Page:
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Clara Barton's Role In The Civil War

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Clara Barton Thousands of lives would have not been lost if Clare Barton did not play the role she did in the Civil War. Clara Barton was an influential leader during the Civil War due to her childhood experiences, decisions she made during the war, and the legacy she left behind after the war. Clara Bartonś life before the civil war molded her to be an influential person in our nation's history. Born in Massachusetts in 1821 Clara Harlowe Barton was the youngest of six children. Barton reinforced her early education with practical experience, working as a clerk and bookkeeper for her oldest brother (civil war trust). Her siblings and family helped her with her education. Sally and Dorothy, her two sisters, taught Clara how to read. Stephen,…show more content…
and, when the Civil War broke out, she was one of the first volunteers to show up at the Washington Infirmary to care for wounded soldiers. After her father had passed away late in 1861, Barton left the city hospitals to go among the soldiers in the field. Early in 1861 Barton returned to Washington, D.C. Her presence—and the supplies she brought with her in three army wagons—were particularly welcome at the Battle of Antietam (Sharpsburg) where overworked surgeons were trying to make bandages out of corn husks. Barton organized able-bodied men to perform first aid, carry water, and prepare food for the wounded. Throughout the war, Barton and her supply wagons traveled with the Union army giving aid to Union casualties and Confederate prisoners. Some of the supplies, like the transportation, were provided by the army quartermaster in Washington, D.C., but most were purchased with donations solicited by Barton or by her own funds. (After the war she was reimbursed by Congress for her expenses). In 1863, Clara Barton would travel to the Union controlled coastal regions around Charleston, South Carolina. On July 14, 1863 Barton moved from Hilton Head Island to Morris Island to tend the growing number of ill and injured soldiers - a list that would greatly expand after the failed Union assault on Fort Wagner on July 18, 1863. Later in the Morris Island campaign, Clara Barton, working out of her tent, would seek to address the…show more content…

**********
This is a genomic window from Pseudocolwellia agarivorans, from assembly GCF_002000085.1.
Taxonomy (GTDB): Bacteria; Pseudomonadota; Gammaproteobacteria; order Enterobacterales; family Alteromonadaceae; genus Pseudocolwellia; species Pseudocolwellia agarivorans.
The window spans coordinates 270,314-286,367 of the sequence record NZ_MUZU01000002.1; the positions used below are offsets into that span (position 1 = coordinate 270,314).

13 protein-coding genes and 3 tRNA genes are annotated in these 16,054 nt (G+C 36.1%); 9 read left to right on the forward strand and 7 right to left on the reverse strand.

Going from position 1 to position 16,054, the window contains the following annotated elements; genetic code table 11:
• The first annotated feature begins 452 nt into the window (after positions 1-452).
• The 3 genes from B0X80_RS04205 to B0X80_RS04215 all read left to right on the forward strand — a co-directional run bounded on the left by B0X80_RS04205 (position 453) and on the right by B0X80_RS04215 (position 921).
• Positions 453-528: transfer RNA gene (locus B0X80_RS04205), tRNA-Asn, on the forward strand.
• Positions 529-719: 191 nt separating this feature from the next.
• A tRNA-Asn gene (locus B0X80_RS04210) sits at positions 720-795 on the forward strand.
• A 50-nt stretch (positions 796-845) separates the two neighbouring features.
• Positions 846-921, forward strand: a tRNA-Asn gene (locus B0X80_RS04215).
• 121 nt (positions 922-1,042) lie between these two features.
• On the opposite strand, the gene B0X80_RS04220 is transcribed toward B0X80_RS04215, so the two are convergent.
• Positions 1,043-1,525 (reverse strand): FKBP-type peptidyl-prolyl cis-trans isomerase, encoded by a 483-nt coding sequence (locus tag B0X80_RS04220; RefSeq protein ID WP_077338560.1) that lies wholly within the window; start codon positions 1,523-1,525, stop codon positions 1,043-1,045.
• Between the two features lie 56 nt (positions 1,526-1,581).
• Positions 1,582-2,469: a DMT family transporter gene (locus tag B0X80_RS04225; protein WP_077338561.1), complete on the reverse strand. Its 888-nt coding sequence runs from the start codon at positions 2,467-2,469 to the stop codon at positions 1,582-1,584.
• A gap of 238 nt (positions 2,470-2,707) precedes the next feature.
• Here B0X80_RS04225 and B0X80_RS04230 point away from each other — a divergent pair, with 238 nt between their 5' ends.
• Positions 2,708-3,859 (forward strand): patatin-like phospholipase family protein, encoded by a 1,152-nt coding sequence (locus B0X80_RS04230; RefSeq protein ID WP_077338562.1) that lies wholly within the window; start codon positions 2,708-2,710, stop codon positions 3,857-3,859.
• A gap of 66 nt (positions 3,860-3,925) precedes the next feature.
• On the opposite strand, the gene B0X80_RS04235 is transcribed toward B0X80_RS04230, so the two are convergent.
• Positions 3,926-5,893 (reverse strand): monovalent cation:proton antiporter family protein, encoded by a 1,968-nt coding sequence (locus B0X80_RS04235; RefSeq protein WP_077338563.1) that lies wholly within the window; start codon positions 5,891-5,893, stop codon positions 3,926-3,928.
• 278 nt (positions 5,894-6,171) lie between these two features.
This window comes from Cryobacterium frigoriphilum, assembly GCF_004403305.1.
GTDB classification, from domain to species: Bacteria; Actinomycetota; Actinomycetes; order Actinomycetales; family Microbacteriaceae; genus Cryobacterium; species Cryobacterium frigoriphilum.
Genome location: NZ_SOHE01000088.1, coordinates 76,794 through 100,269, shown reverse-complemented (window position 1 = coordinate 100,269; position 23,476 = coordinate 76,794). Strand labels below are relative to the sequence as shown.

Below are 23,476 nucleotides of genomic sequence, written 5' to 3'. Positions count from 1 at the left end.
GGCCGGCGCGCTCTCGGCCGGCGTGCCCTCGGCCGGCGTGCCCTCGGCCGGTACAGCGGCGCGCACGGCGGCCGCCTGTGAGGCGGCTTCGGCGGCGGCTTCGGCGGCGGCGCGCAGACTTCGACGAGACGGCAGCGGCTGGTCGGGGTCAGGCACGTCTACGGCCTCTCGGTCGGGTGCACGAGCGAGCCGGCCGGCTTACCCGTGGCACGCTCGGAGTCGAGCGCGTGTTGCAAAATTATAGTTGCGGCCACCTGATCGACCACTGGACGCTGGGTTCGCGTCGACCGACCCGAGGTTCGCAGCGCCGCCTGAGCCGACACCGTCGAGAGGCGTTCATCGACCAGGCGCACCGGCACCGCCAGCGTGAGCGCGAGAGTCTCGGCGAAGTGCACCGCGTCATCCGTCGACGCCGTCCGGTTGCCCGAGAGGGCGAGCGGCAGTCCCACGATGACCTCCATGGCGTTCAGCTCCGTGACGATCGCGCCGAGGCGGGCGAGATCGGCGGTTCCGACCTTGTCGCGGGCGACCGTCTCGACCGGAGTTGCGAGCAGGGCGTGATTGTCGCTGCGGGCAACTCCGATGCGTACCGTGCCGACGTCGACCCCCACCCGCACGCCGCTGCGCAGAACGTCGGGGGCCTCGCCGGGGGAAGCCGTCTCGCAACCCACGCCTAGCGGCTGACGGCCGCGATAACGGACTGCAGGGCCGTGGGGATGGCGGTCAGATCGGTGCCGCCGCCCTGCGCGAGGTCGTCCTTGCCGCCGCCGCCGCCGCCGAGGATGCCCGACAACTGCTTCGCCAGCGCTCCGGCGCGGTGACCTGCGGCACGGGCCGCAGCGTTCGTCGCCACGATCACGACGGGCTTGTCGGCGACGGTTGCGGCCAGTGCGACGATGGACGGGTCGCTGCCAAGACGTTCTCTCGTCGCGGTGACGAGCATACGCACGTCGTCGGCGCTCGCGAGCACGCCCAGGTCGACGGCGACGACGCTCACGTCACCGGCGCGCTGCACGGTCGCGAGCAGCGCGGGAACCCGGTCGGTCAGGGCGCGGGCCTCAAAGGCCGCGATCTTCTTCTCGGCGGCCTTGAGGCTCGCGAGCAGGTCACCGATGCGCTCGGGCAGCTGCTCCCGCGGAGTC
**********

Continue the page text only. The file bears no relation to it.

After the war ended in 1865, Clara Barton worked for the War Department, to either reunite lost soldiers and their families or find out more about those who were lost . She also became a lecturer and crowds of people came to hear her talk about her war experiences. President and volunteered in Cuba during the Spanish-American war (Civil War Trust).In 1869 Clara Barton traveled to Geneva, Switzerland as a member of the International Red Cross. In 1880 the American Red Cross was created, the culmination of a decade of work by Barton. She served as the organization’s first president until 1904 and continued her tradition of philanthropy as a volunteer in Cuba during the Spanish-American War.Clara Barton passed away in 1912 at the age of ninety-one.Clara Barton decided to leave the American Red Cross in 1904 amid an internal power struggle and maintained of financial mismanagement (Civil War Trust). While she was known to be an autocratic leader, she never took a salary for her work within the organization and sometimes used her funds to support relief efforts. After leaving the Red Cross, Clara Barton remained active, giving speeches and lectures. She also wrote a book entitled The Story of My Childhood, which was published in 1907. Barton died at her home in Glen Echo, Maryland, on April 12, 1912 (civil war trust). Overall clara barton successfully helped many people in the war and did us a lot of
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